Automation in arable farming is useful for reducing labor requirements (specialty crops) and for increased efficiency of major resources of land, water, fertilizer, and fuel (broadacre crops). In some cases, automation has high market penetration, but has little effect on the farming system beyond the tools it replaced. In other cases, automation leads to complete changes in the cropping system, leaving few inputs and outputs unaffected. In this talk, we explore both ground-based and aerial robotics in agriculture and develop a framework, using the Buckingham Pi Theorem, for predicting when the introduction of robotics will lead to high impacts on the cropping system.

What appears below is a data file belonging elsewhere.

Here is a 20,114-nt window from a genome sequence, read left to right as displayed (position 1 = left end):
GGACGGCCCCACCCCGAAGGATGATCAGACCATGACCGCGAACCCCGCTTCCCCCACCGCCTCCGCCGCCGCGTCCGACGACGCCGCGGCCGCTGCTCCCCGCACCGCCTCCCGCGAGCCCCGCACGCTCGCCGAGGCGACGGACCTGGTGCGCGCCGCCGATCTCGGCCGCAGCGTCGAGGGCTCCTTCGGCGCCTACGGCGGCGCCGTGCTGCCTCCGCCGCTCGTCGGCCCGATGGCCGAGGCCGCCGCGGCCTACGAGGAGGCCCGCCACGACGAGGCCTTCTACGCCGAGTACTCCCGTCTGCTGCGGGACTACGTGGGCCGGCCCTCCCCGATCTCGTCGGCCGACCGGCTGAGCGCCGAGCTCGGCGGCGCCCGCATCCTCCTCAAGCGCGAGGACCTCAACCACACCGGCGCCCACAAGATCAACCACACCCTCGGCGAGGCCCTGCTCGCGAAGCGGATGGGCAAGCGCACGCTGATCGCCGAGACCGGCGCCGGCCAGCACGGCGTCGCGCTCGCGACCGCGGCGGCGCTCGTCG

Clay Mitchell is Co-Founder and Managing Director of Fall Line Capital, an investment firm focused on both farmland and venture. Mr. Mitchell is a fifth-generation Iowa farmer known for leadership in soil conservation and technology. Mr. Mitchell has an SB in Biomedical Engineering from Harvard College and a Masters in Agronomy from Cornell University, where he was a Saltonstall Fellow in Agronomy.